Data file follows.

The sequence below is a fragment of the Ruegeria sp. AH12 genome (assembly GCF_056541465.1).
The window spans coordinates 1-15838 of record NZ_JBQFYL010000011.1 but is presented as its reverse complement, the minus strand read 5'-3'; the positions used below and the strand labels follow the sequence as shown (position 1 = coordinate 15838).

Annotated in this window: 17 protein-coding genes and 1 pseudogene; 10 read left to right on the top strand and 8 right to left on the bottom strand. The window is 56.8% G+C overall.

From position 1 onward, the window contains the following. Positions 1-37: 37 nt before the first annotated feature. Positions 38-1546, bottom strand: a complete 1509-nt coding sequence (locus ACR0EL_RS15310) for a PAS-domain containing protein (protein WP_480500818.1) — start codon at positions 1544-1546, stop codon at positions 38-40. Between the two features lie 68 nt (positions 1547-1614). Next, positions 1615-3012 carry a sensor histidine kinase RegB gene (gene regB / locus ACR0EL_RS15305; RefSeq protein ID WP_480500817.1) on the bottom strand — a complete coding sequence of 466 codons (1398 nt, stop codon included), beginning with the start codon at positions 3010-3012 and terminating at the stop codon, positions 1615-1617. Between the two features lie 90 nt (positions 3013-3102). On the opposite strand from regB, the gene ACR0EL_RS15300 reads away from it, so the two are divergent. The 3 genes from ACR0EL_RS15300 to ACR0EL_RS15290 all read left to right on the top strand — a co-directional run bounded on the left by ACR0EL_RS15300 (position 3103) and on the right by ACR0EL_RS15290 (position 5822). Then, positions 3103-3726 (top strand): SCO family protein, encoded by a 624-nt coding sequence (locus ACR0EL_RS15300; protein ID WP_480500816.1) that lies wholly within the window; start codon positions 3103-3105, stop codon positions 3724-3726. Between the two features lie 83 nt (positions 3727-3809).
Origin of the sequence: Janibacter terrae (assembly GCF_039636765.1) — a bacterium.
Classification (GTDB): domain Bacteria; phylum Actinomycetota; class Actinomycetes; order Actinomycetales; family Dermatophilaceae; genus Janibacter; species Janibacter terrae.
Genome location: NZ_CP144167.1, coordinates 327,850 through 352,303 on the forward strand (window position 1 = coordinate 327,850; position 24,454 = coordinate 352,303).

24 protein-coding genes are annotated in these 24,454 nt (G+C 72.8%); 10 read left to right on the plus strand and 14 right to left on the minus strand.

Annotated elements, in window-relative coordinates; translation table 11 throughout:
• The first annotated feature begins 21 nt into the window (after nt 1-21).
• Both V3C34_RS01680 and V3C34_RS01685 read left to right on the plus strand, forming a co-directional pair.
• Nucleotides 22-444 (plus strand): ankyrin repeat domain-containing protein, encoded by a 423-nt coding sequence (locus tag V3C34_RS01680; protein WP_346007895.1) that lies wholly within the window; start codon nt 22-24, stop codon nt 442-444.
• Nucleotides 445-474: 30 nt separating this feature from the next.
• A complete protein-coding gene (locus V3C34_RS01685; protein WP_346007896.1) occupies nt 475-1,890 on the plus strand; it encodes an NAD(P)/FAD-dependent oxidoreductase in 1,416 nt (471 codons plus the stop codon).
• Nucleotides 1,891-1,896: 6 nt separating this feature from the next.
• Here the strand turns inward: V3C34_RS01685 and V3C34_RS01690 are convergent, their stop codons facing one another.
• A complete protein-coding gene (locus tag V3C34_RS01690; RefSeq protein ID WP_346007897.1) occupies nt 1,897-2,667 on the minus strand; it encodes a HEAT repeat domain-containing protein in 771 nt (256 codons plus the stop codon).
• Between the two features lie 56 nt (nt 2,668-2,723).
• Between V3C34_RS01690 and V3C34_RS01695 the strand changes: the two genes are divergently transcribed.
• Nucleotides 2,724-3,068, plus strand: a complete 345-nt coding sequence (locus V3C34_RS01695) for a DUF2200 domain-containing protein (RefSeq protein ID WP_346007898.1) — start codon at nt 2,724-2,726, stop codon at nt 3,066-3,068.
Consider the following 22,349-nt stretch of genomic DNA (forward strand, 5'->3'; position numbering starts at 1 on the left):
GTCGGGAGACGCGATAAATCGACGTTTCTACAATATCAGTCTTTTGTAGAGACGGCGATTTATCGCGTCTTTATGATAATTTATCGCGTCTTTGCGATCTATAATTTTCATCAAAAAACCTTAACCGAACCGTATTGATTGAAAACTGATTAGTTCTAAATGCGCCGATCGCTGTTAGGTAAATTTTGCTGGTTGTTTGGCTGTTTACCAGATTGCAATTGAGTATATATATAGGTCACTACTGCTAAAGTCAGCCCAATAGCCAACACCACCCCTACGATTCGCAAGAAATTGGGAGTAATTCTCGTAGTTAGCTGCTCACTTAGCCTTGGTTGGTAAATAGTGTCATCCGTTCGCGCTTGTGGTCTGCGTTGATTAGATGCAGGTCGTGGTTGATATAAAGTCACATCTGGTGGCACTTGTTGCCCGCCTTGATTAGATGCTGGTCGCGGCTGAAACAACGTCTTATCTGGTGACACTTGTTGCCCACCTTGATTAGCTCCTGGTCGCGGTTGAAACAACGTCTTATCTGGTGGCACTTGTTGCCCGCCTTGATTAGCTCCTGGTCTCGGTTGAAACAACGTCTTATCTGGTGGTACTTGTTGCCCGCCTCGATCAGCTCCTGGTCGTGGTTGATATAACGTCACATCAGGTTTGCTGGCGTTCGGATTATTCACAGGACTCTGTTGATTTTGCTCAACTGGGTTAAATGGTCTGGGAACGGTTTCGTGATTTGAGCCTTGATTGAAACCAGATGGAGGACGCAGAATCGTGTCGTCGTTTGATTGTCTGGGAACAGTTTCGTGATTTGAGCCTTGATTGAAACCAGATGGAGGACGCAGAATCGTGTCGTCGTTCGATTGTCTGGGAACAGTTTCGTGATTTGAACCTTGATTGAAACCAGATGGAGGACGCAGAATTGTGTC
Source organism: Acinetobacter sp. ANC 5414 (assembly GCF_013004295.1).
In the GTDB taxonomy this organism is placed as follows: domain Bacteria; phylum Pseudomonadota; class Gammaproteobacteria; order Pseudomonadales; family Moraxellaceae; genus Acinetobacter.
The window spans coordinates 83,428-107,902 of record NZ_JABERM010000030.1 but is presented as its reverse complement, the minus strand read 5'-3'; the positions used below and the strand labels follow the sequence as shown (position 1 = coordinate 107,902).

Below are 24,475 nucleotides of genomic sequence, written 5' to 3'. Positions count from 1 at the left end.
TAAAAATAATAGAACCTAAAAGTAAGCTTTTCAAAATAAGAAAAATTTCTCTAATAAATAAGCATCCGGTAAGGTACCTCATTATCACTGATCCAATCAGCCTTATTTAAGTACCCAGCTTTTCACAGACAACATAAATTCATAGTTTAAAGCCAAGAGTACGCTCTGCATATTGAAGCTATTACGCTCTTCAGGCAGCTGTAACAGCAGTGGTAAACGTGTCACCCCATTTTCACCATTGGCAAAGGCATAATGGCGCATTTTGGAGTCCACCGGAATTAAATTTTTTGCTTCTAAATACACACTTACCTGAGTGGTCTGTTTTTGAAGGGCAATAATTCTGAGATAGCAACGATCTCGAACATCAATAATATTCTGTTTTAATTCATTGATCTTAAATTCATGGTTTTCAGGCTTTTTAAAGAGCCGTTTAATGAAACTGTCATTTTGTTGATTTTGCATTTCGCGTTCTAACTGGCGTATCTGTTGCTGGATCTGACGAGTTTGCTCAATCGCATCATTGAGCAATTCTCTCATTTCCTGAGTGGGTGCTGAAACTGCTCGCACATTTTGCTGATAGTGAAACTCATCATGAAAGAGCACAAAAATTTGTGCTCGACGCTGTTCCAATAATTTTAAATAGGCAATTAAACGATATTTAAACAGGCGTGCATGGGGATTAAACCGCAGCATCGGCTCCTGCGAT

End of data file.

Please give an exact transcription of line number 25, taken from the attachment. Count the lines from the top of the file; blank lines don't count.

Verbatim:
The window spans coordinates 83,428-107,902 of record NZ_JABERM010000030.1 but is presented as its reverse complement, the minus strand read 5'-3'; the positions used below and the strand labels follow the sequence as shown (position 1 = coordinate 107,902).